By Elton Gomes
As Delhi grapples with severe levels of air pollution, preventive measures could force a partial shutdown in the national capital between November 1 and November 10. The authorities could enforce a ban on construction activities and could order the shut down of at least one industrial area for the next 10 days.
“These measures are pre-emptive and go beyond what is stipulated in the Grap. These measures are being introduced keeping in mind the forecast and the need for emergency actions to combat pollution,” said Bhure Lal, chairman of the Environment Pollution Control Authority (EPCA), Hindustan Times reported. The EPCA is a committee appointed by the Supreme Court to check pollution.
The Air Quality Index (AQI), which had breached ‘severe’ levels of air pollution on Tuesday, showed a slight improvement and came down to ‘very poor’ levels. However, pollution levels are likely to shoot up due to unfavourable weather conditions.
What is being done to tackle the crisis
Measures that could be introduced between November 1 and November 10 include the shutting down of Mundka industrial area, a ban on construction and excavation (digging) activities, shutting down of industries that run on coal and biomass, ban on stone crushers, brick kilns, and hot mix plants.
A ban has already been imposed on diesel generators, and the Badarpur power plant has been closed since October 15, after the Graded Response Action Plan (Grap) was enforced.
The Central Pollution Control Board (CPCB) has also started Facebook and Twitter accounts where Delhiites can register complaints related to garbage burning, unpaved roads etc. Furthermore, the government has cancelled leaves of officials in the environment department.
“The Delhi government is fully prepared to take measures as per Graded Response Action Plan (GRAP), including the odd-even scheme are concerned. We will take them when needed,” Delhi Transport Minister Kailash Gahlot said, News18 reported. The odd-even scheme was rolled out initially in 2016. It was rolled out from January 1-15 and from April 15-30, and vehicles having odd and even numbers were allowed to ply on alternate days.
In addition, all construction activities involving excavation will be stopped. An order by the Delhi Pollution Control Committee (DPCC) has directed the transport department and traffic police to intensify checking of polluting vehicles.
The Aam Aadmi Party (AAP)-led Delhi government on Tuesday announced that 44 joint teams of the CPCB and the Delhi government will be sent from Thursday to curb local sources of air pollution.
The teams have been mandated to take action against those found flouting norms, such as garbage and stubble burning, vehicular and industrial emission, use of power generators, construction and demolition waste.
Furthermore, the CPCB has directed the state pollution control bodies of Punjab, Haryana, and Delhi to begin criminal proceedings against agencies or individuals who fail to comply with directives to control air pollution.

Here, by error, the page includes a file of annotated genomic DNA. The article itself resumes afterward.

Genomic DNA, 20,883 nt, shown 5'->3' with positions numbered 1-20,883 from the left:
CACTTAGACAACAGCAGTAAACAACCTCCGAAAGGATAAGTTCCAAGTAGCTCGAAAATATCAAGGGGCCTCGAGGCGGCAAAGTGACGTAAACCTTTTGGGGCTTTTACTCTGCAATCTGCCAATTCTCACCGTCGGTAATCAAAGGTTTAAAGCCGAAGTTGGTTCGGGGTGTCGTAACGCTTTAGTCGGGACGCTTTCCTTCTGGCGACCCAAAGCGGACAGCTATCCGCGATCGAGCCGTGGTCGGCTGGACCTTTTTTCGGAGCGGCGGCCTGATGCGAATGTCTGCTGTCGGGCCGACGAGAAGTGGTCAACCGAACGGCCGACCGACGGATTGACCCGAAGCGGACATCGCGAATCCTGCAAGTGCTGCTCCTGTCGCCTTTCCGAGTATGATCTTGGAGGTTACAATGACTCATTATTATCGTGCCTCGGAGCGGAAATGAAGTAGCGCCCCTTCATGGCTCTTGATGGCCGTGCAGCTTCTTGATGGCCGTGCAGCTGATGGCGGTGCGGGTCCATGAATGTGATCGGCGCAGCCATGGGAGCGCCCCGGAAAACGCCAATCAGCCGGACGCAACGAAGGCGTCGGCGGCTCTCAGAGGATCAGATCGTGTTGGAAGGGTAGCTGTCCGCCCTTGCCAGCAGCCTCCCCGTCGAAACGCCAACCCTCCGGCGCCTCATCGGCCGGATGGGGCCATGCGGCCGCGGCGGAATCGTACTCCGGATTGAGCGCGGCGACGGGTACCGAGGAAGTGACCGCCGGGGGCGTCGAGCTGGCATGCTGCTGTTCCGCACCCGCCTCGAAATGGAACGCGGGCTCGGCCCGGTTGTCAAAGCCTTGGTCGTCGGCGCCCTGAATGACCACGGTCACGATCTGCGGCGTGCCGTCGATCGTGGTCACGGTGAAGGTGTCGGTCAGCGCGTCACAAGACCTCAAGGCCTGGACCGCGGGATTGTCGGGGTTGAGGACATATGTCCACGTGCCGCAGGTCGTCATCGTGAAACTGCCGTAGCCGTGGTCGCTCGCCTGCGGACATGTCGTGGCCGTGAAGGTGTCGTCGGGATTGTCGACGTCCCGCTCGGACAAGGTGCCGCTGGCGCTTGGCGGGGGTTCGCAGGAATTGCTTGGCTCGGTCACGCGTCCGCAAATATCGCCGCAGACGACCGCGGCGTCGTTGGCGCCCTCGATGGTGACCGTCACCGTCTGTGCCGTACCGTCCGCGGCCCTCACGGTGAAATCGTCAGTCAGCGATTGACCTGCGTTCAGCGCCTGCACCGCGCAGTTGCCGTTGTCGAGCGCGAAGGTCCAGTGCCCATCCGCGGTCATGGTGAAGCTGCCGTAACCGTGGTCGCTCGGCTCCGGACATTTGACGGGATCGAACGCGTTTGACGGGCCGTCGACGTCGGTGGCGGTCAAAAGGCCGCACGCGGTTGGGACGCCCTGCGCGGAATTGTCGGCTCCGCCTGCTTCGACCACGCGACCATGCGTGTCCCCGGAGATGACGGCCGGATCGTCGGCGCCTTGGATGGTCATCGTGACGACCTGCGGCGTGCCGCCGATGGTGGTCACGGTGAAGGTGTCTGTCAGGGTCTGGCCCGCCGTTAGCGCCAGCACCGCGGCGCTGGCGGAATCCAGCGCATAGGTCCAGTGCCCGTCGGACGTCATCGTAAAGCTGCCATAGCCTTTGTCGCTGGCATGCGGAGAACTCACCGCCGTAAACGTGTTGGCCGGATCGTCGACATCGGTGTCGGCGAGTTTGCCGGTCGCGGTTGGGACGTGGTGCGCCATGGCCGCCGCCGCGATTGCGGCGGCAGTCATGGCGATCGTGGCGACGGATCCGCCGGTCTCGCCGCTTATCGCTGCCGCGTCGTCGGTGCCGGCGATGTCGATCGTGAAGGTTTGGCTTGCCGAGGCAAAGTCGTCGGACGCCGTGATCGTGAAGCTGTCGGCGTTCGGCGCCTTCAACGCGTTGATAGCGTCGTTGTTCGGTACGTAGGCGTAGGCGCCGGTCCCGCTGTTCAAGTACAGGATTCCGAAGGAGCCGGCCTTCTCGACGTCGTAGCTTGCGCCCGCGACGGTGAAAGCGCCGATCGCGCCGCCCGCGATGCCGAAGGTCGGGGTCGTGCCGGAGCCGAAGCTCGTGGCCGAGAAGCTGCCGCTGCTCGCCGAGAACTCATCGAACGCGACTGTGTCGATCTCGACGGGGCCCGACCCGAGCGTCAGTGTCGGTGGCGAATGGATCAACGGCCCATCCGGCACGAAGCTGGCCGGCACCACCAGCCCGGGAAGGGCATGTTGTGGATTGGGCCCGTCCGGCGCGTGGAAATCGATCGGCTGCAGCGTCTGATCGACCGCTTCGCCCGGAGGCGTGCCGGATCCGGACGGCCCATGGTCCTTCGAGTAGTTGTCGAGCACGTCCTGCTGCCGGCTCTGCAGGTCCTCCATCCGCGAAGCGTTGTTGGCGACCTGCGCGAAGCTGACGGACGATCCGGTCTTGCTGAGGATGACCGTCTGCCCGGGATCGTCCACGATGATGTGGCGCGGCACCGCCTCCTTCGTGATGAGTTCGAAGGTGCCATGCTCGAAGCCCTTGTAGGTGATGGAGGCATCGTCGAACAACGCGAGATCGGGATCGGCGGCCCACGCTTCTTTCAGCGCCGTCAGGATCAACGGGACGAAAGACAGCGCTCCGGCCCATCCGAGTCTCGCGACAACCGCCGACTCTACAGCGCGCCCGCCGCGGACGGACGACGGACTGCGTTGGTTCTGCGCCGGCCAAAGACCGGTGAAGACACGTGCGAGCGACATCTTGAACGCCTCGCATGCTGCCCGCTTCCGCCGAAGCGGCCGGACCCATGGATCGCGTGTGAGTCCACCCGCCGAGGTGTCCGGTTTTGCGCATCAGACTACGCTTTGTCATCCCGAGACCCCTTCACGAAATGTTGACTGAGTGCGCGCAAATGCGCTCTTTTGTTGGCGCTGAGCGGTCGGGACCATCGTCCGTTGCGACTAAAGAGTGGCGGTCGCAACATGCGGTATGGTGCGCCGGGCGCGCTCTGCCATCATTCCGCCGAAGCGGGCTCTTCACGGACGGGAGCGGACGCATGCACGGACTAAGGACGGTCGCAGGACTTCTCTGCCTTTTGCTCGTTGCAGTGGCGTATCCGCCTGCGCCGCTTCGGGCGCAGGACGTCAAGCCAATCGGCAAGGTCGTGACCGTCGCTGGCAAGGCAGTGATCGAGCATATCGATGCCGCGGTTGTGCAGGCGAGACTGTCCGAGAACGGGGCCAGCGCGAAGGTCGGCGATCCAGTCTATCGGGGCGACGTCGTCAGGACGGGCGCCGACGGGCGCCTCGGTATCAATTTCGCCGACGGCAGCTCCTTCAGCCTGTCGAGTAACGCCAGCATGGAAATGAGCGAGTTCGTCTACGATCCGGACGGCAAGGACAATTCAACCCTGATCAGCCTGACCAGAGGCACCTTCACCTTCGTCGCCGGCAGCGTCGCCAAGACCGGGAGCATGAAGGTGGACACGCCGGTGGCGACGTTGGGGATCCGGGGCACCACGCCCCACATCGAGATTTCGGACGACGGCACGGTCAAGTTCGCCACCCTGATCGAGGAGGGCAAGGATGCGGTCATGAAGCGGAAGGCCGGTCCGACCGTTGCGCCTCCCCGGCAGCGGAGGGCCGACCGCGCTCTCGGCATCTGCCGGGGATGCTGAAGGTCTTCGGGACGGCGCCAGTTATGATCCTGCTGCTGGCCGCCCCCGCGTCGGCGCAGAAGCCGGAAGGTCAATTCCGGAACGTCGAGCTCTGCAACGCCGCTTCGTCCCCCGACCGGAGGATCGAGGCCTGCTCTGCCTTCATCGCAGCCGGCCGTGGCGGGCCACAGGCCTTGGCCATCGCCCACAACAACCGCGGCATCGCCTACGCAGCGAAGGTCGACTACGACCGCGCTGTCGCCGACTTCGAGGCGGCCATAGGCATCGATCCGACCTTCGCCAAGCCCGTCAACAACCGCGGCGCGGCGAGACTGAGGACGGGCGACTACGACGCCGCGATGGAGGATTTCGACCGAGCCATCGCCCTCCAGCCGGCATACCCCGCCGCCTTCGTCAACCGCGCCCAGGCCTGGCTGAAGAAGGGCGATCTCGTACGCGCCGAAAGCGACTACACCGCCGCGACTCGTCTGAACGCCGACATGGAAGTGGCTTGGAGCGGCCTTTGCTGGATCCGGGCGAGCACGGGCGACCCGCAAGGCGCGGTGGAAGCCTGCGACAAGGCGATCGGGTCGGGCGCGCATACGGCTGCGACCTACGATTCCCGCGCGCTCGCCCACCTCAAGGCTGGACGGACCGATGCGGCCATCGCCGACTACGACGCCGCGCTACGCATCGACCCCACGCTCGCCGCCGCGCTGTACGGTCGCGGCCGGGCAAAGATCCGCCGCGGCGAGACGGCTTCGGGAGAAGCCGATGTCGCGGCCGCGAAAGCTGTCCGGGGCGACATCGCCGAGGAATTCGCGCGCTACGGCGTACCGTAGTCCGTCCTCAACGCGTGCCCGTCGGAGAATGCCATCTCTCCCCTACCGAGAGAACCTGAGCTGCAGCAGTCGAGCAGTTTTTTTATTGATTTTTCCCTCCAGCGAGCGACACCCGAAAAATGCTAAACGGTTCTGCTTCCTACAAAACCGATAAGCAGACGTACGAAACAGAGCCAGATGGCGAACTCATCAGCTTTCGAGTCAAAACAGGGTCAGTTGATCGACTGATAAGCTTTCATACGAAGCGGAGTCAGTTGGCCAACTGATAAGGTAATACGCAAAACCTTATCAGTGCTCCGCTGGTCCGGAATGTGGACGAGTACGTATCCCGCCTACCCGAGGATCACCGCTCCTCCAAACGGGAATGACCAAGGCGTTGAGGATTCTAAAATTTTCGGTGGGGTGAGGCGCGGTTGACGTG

Private vehicles could be banned
In an effort to control worsening air pollution in the national capital, a senior official on Tuesday said that private vehicles could be banned if there is an “emergency.”
“Let us hope the air pollution situation in Delhi doesn’t deteriorate but if it turns out to be an emergency, we will have to stop the use of private transport,” said Bhure Lal, chairperson of the EPCA, India Today reported. Lal said any decision in this regards will be taken after consultation with a committee.
Delhi Metro introduces 21 trains to combat pollution
The Delhi Metro Wednesday said it will be introducing 21 additional trains on its network that will provide 812 additional number of trips daily. The move came after the 17.8-km Shiv Vihar-Trilokpuri-Sanjay Lake section of the Pink Line was opened for passengers.
Officials from the Delhi Metro said the additional service “includes 14 trains with 730 trips on Shiv Vihar-Trilokpuri-Sanjay Lake section of Line-7. With these additional trips, the DMRC for the first time will be running 4,831 trips in a day, the highest ever so far,” a Delhi Metro Rail Corporation (DMRC) spokesperson told PTI.
Air quality to dip further
Air pollution experts have predicted that the coming week could see high levels of particulate matter and toxic gases. Authorities have also stated that due to pollutants caused by biomass burning in the neighbouring regions of Delhi and unfavourable meteorological conditions, the air quality is likely to remain in the ‘very poor’ category on Thursday and Friday.
The System of Air Quality and Weather Forecasting and Research (SAFAR) estimates that the coming 10 days could witness a deterioration of air quality in Delhi-NCR. “This is due to a western disturbance system in the north of India which is bringing moisture and a cyclonic system on the eastern side which is suppressing winds.
There is also the increased burning of paddy straw in Punjab and Haryana, evident from images released by NASA. The direction of the wind is now from the northwest. All this, combined with Delhi-NCR’s own pollution sources, could lead to a spike in pollution in the coming 10 days,” SAFAR said, the Indian Express reported.
Elton Gomes is a staff writer at Qrius
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